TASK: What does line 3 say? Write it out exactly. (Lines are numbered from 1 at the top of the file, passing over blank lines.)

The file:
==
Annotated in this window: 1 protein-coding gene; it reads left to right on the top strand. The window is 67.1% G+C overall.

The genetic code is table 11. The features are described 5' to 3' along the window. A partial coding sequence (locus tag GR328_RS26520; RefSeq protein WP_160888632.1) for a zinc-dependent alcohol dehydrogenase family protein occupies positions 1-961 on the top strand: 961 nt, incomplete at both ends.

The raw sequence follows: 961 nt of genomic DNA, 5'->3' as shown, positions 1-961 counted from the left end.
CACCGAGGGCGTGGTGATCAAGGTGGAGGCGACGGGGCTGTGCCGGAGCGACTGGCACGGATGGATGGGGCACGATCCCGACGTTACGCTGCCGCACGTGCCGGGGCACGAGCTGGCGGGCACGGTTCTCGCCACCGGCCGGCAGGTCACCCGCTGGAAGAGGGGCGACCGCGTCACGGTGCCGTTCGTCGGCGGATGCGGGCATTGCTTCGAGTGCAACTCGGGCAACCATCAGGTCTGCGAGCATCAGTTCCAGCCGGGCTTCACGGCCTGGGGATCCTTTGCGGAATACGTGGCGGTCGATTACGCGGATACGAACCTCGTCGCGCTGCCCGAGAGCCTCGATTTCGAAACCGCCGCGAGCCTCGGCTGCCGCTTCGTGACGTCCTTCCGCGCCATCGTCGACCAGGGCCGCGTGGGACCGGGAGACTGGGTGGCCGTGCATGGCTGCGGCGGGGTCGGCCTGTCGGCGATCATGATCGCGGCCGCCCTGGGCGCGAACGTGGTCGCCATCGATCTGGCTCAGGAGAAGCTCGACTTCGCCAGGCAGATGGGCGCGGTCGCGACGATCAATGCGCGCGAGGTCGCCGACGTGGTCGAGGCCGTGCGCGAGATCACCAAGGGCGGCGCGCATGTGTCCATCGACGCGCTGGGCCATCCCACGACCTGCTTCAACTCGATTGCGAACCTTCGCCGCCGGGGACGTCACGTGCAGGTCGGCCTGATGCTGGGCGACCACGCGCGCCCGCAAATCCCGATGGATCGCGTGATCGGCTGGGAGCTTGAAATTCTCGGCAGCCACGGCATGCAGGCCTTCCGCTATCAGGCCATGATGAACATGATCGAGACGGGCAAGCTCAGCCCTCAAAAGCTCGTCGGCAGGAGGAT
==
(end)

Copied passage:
The raw sequence follows: 961 nt of genomic DNA, 5'->3' as shown, positions 1-961 counted from the left end.